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Interview RZA & Sacha Jenkins Wu Tang Clan

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Interview: Sacha Jenkins, RZA & Crew – Wu-Tang Clan: Of Mics and Men (Documentary TV) | 2019 Sundance Film Festival

Interview: Sacha Jenkins, RZA & Crew – Wu-Tang Clan: Of Mics and Men (Documentary TV) | 2019 Sundance Film Festival

The Wu-Tang urban legend has been told again and again—but never before in such full scope as in Sacha Jenkins’s four-part doc, Wu-Tang Clan: Of Mics and Men (Parts I & II premiered at Sundance; the package was acquired by Showtime for a spring release.) The series lives up to its John Steinbeck-inspired title: in both its exploration of an American classic, and its socio-political commentary on the human struggles behind the legend of the golden ‘W.’

Sacha Jenkins, the chosen one, was the perfect man for the job. A veteran Hip Hop journalist, Jenkins gave Wu-Tang their very first zine cover back in the ’90s—now he produces and directs. He EP’d Netflix’s 8-episode Rapture, a meditation on old-school vs new school Hip Hop; he directed Fresh Dressed, a Hip Hop fashion doc that premiered at Sundance 2015. He’s always been obsessed with investigating the source of cultural phenomena that most fans take at face value.

Previously unseen in Wu-Tang’s cold world of darts, daggers and death, Jenkins handles their tale with a sensitive touch. The group’s origins as a family—born of social injustice and cruel purlieus—are presented unflinchingly. Jenkins conjures Tolstoy’s definition of art: communicating feeling to his audience while scrutinizing the pain that helped shape the Clan’s voice. Jenkins goes both deep and wide: in the segment where Ghostface reflects on the racist graffiti he had to look at every day, it does more than elicit sympathy; the film actually suggests a re-definition of traditional masculinity in the rap world.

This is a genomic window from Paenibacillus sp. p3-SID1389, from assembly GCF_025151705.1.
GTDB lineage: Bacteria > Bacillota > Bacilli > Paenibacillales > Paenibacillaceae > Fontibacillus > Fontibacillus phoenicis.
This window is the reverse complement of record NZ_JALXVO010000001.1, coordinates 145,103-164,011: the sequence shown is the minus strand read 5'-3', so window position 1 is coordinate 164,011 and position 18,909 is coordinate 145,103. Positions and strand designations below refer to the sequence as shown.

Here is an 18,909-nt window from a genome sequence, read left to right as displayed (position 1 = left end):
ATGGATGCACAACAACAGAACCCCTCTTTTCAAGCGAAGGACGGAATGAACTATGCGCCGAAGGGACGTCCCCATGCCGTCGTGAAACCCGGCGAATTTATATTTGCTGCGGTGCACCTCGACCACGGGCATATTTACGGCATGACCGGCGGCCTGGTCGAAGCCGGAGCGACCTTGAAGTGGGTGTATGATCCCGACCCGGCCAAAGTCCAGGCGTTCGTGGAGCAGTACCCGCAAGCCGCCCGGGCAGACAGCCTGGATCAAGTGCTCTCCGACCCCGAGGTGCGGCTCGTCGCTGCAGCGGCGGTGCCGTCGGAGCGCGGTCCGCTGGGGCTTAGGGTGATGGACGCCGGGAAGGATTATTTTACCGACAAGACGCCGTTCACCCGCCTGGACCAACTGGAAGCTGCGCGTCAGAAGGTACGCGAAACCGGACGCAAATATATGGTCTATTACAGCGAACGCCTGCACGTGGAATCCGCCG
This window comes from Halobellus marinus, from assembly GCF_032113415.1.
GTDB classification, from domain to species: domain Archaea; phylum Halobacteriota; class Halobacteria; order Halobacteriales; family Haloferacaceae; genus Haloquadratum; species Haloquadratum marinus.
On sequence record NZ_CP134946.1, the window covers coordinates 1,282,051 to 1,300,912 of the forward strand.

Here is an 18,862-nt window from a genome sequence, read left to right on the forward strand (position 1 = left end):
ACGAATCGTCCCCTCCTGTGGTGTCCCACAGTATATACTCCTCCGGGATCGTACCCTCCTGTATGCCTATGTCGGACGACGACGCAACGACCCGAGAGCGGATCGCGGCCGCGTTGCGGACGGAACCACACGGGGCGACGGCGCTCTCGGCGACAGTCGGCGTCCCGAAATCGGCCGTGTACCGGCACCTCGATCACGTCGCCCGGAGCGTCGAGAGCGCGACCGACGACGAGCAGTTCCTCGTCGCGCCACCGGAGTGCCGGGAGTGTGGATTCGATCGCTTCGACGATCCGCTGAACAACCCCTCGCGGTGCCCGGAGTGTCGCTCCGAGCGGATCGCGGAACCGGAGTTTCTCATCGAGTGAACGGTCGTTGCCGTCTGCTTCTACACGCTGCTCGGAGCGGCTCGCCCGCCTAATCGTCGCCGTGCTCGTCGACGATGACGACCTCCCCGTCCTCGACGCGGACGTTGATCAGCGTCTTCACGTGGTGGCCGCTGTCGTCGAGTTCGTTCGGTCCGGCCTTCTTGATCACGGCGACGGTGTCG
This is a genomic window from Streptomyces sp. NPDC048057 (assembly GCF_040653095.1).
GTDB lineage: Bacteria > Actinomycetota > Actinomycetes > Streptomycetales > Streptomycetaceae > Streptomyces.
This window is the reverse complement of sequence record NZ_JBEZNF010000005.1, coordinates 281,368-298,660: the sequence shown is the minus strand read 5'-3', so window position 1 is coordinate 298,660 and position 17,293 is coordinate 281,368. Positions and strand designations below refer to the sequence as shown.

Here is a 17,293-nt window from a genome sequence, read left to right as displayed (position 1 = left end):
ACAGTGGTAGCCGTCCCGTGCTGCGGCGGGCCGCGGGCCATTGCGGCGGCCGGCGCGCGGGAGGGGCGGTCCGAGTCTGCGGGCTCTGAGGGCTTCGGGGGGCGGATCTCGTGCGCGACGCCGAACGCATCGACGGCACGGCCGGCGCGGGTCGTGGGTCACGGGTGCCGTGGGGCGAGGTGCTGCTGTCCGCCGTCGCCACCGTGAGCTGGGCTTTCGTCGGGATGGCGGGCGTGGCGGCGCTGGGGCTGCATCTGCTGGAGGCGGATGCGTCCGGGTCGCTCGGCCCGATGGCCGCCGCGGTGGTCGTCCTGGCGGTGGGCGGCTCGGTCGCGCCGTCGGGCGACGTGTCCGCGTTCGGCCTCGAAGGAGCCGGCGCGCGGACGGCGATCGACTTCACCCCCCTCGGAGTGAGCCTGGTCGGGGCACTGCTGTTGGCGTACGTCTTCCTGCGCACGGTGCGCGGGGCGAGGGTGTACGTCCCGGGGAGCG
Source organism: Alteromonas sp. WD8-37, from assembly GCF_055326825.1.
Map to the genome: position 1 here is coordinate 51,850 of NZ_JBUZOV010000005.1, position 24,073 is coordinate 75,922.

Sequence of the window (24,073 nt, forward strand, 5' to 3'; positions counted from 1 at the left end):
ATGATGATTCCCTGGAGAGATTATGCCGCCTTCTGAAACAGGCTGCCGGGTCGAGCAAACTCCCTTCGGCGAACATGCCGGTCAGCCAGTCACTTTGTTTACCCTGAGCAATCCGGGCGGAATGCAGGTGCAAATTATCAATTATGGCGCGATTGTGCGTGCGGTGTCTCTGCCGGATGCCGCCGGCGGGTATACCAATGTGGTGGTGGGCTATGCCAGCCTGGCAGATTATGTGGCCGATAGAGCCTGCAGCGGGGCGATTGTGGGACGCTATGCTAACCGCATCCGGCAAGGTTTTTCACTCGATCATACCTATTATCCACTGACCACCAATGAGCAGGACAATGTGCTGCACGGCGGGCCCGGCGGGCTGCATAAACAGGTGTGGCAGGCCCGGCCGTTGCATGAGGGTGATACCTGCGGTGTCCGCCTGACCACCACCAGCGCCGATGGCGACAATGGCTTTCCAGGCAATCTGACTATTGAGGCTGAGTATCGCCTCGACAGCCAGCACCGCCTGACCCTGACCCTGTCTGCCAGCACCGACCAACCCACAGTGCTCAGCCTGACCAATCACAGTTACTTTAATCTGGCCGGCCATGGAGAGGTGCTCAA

However: Pain notwithstanding, this series is full of fun. There are hilarious shots of the nine living clan members in a movie theater—half of them wearing sunglasses—debating who came up with which slang. Even better, the typical talking heads are cleverly energized by digitally-rendered effects.

Also bear in mind that Jenkins had help. Backing him up is the Wu-Tang mastermind himself, RZA: one of the most influential voices in Hip Hop history … and in the art world today. RZA has scored Jim Jarmusch’s Ghost Dog and Quentin Tarantino’s Kill Bill, plus he’s a filmmaker in his own right (The Man with the Iron Fists). You may remember his single-copy album, Once Upon A Time in Shaolin, that sold for two million dollars in 2015: a clever think-piece on how digital music sales are stealing artists’ livelihood. Currently, the vaunted super-group sensei is co-creating a fictionalized Wu-Tang Hulu series. A master craftsman, RZA is always striving toward professional and personal evolution. Check below for our interviews with Jenkins, RZA, Ghostface Killah and Executive Producer Chris Gary before their series premiere.

Dylan Kai Dempsey is a New York-based writer/filmmaker. His reviews have been published in Vanity Fair, Variety, No Film School, and He’s also developing a graphic novel as well as his own award-winning pilot script, #Likes4Lucas. He began as a development intern at Bonafide Productions in L.A. and Rainmark Productions in London.

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